confident a valuable book has been produced, — one whose intrinsic 
worth will be cumulative and be the more appreciated as time advances. 

The Publishers. 



Indian History — Hostility Against the Dutch — Extinguishment of 

Claims to I^ands in New Jersey . i 

Discovery of Achter Kol, and Attempts to Colonize by the Dutch 4 

The English Settlement at Elizabeth Town 7 

Government of Philip Carteret 10 


The Township of Elizabeth Town — When Organized — L,ost 
Records — Originally Part of Essex County — Township 
Officials — Subdivisions of the Township 15 


Borough of Elizabeth Town — When Incorporated — Charter — 
Name — First Officers Chosen — "Great Revival" — Negro Con- 
spiracy — Proceedings of the Borough — Court House of the 
Borough ig 


War of the Revolution — The Spirit Manifested by the People of 
Elizabeth — Provincial Convention — County Committee — Meet- 
ing of Freeholders of . the Town — Denunciation of Certain 
Pamphlets — -Action Against Inhabitants of Staten Island . . 22 


War of the Revolution, Continued — Battle of Lexington — Elizabeth 
Town Rises to Arms — Aaron Burr — Ammunition — Capture of 
the "Blue Mountain Valley" — New Jersey Militia — British 
Forces in New York — General Divingston Chosen Governor — 
Campaign Transferred to New Jersey 25 




Union Count}' in the War of the Revolution — -Military Engage- 
ments — Discouraging Outlook for Patriots — Battle of Elizabeth 
Town — Death of Mrs. Caldwell — The Fighting Chaplain 
Killed — Execution of Morgan 32 


Elizabeth Town's Glorious Record — The Boudinot House — Liberty 
Hall— The General Scott House— Hon. Abraham Clark— Gen- 
eral Elias Dayton — Hon. Jonathan Dayton — Governor Aaron 
Ogden — Colonel Francis Barber ... 38 


Union Count)- in the War of the Rebellion — Regiments Enlisted — 

General Taylor's Official Report — Fourteenth Regiment . . 46 


Societies, Colonial and Revolutionary — Free Masonry — Sons of the 
American Revolution — Daughters of the American Revolution 
— National Society of the Colonial Dames of America — Free 
Masonry in Union County — Royal Arch Masons — Knights 
Templar 53 

Representative Physicians of Union County 62 

History of the Courts of Union County 149 

Representative Lawyers of Union County 154 

Former French Residents of Elizabeth 200 


The City of Elizabeth^Postal Facilities — Fire Department — Police. 
Department— Public Works and Charitable Institutions — Rail- 
road Facilities — New York and New Jersey Telephone Com- 
pany — Library Hall and Elizabeth Public Library and Reading 
Room — Educational Advantages — Lansley Business College —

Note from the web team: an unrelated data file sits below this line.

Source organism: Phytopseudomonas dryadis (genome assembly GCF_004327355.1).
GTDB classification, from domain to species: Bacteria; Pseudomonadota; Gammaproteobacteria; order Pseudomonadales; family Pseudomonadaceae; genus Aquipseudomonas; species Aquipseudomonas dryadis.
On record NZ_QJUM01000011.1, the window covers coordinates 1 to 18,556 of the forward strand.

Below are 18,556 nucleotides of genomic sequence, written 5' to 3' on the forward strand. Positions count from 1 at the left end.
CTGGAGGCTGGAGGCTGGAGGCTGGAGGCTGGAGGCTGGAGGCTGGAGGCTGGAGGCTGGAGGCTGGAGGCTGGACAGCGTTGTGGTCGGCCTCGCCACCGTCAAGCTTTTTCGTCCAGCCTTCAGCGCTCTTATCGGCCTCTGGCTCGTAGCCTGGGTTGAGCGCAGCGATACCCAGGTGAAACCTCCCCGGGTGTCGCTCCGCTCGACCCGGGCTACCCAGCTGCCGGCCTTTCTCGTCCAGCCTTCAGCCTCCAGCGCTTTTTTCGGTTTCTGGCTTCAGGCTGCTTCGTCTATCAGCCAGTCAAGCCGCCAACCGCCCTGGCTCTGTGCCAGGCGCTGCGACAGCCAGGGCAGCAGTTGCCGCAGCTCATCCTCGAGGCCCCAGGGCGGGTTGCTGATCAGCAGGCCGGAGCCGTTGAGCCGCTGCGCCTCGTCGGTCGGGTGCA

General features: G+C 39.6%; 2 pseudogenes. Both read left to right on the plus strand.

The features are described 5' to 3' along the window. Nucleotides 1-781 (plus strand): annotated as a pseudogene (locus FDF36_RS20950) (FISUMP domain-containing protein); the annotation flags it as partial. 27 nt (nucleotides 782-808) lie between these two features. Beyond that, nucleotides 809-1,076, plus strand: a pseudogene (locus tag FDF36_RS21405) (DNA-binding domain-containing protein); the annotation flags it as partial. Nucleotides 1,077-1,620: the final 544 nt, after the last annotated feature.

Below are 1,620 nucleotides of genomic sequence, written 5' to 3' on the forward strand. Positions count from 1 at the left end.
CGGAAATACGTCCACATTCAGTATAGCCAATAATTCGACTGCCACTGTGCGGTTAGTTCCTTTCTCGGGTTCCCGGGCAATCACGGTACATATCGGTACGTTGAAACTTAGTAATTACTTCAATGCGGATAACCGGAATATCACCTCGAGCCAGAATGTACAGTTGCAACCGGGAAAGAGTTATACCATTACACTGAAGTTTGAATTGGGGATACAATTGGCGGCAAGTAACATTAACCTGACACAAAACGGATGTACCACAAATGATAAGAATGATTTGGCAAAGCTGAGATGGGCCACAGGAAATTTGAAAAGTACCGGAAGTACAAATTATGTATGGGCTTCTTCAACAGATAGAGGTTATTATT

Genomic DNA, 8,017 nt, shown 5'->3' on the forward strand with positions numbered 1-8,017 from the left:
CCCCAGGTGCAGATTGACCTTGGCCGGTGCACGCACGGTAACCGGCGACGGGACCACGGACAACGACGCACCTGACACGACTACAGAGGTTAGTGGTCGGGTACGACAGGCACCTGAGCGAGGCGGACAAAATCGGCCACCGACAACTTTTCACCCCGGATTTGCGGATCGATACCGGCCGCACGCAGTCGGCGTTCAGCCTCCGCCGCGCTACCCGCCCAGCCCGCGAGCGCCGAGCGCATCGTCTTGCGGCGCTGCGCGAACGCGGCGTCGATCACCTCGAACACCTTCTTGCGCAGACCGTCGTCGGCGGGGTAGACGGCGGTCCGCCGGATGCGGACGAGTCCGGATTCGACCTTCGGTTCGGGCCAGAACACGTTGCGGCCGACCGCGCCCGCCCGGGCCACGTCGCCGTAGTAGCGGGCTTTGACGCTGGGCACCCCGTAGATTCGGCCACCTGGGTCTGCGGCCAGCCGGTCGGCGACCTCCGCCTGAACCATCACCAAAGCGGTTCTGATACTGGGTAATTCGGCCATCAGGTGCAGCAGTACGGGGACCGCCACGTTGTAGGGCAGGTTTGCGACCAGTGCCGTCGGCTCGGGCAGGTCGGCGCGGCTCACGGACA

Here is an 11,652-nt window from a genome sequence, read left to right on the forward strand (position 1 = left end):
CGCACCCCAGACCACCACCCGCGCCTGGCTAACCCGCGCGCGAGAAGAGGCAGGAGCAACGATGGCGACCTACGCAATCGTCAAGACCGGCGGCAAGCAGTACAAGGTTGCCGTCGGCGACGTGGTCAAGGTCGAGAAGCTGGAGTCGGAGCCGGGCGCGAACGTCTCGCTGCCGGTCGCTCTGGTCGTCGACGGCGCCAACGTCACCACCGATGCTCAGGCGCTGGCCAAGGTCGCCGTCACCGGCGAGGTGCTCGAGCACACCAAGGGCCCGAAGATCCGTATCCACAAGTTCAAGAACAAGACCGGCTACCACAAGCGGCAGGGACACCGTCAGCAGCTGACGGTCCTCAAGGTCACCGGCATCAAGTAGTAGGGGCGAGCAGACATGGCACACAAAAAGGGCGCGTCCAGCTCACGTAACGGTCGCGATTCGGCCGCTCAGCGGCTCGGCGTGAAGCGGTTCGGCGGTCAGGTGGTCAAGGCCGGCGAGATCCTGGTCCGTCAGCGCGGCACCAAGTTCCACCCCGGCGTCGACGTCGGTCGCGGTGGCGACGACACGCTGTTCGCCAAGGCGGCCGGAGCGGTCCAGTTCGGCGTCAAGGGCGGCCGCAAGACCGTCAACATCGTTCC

Private Schools of the Past — The Massie School — Mr. Fay's 



School— Mr. Foote's School— The Pingry School— St. Joseph's 
Academy — Parochial Schools — Financial and Statistical — 
Suburban Electric Company — Elizabethtown Water Company — 
Elizabethtown Gas Light Company — Manufacturing — Singer 
Manufacturing Company — Brooklyn and New York Railwaj- 
Supply Company — Ball & Wood Company — S. L. Moore & 
Sons Company — Henry R. Worthington — Elizabeth Ice Com- 
pany — Bowker Fertilizer Company — Cooke Brothers — Eugene 
Munsell & Compau}- — Crescent Ship Yards— New Jersey Dry 
Dock and Transportation Company — Sanford Clark Company — 
Miscellaneous Enterprises — ^Elizabeth Pottery Works — Ameri- 
can Gas Furnace Company — Graff & Company — A. Heidritter 
& Sons — Borne-Scrymser Company 205 


The Church History of Elizabeth — Societies Individually Con- 
sidered . . . 233 


The City of Elizabeth, Continued — Newspapers, Hospitals, Asylums, 
etc. — Elizabeth Daily Journal — Elizabeth Daily Leader — Eliza- 
beth General Hospital and Dispensary — Alexian Brothers' Hos- 
pital — Orphan Asylum — Home for Aged Women . . , -283 

Biographical and Genealogical Records .... . 292 

A brief History of Rahway . . . ■ 344 


City of Rahway — Manufacturing — Houseman & McManus — Ayers 
& Lufbery — Regina Music Box Company — Gordon Printing 
Press Works— Hetfield & Jackson — ^Miscellaneous Industries — 
Rahway Fire Department — Rahway Savings Institution — 
Rahway Gas Light Company— Friends' Meeting— Churches — 
Schools— Rahway Library — Young Men's Christian Associa- 
tion — Children's Home — Woman's Christian Temperance 
Union — Cemeteries — Biography . . . . ■ 352 


The Township and City of Plainfield— Schools— History of Post